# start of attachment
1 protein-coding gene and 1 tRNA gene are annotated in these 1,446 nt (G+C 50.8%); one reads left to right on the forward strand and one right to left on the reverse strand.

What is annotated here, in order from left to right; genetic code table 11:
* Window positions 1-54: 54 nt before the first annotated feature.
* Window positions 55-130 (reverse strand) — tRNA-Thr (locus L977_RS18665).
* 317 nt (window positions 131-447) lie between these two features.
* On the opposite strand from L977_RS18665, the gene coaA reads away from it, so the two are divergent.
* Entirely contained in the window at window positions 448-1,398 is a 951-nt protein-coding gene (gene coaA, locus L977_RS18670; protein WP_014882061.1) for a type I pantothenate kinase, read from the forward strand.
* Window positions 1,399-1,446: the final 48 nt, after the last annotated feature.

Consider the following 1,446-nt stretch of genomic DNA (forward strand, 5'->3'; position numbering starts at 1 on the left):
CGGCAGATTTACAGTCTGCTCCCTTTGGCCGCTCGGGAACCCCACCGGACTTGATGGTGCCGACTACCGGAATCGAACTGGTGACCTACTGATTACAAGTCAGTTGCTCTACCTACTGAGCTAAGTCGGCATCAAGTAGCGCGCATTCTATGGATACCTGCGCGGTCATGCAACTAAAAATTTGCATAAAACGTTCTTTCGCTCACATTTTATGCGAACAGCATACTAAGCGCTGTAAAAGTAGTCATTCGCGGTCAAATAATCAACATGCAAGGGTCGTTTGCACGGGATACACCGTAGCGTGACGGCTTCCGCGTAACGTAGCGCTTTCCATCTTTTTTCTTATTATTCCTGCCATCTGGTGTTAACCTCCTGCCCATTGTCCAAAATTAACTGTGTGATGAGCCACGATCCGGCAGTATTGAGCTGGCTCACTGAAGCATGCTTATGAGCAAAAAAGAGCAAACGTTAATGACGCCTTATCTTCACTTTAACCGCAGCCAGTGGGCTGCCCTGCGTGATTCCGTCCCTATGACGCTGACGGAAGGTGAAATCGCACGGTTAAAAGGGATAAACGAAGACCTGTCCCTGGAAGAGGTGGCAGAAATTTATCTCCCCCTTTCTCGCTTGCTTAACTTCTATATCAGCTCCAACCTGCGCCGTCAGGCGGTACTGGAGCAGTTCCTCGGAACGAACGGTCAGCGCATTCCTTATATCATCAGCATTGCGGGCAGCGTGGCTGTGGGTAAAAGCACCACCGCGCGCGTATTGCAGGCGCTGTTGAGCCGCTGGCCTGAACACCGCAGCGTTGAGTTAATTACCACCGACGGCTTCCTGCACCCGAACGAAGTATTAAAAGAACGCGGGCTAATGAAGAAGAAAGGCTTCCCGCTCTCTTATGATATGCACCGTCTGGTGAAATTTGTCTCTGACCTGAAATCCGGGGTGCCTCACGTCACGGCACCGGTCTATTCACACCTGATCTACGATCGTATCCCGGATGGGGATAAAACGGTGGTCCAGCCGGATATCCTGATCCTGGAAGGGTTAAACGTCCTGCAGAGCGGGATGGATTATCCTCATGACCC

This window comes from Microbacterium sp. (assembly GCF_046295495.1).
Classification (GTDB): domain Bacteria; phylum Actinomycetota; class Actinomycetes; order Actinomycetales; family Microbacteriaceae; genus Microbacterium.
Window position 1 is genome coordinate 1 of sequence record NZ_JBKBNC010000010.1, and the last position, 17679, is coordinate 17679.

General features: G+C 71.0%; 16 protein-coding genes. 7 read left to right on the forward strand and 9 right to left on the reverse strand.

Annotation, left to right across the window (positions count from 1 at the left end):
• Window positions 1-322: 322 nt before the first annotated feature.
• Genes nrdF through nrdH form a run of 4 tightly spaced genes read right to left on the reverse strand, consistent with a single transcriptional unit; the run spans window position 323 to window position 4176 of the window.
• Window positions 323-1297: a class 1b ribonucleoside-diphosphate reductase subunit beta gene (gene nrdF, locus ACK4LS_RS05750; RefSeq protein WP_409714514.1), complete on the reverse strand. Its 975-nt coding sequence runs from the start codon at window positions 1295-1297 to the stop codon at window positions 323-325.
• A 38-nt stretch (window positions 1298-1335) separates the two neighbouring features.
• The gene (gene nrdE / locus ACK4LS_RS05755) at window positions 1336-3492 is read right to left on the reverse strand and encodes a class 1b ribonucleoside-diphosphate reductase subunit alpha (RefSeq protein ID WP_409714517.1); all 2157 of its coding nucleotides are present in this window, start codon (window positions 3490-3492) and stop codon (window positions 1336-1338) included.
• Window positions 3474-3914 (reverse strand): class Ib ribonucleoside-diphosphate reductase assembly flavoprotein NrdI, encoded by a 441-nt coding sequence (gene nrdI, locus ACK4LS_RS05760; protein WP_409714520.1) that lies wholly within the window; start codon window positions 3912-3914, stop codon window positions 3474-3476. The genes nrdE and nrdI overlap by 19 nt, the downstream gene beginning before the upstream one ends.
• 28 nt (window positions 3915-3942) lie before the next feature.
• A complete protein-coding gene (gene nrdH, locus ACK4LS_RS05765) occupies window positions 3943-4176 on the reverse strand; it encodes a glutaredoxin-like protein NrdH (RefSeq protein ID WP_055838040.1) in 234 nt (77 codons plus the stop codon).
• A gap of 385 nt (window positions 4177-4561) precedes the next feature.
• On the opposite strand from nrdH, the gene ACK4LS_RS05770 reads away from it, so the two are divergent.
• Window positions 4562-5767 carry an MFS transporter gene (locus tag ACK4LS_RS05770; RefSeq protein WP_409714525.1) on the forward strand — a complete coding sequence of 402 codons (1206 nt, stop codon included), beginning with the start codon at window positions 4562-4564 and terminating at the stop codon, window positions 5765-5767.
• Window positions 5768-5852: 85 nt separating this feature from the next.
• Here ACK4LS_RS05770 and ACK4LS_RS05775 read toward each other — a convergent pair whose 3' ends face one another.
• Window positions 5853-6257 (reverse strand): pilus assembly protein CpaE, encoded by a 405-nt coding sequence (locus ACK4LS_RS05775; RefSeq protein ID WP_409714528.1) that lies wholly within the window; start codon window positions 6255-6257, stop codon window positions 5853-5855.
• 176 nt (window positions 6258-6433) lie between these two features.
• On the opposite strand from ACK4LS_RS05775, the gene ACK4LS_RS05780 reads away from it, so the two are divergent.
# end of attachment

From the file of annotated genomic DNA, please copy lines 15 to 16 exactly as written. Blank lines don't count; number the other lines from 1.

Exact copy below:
Annotation, left to right across the window (positions count from 1 at the left end):
• Window positions 1-322: 322 nt before the first annotated feature.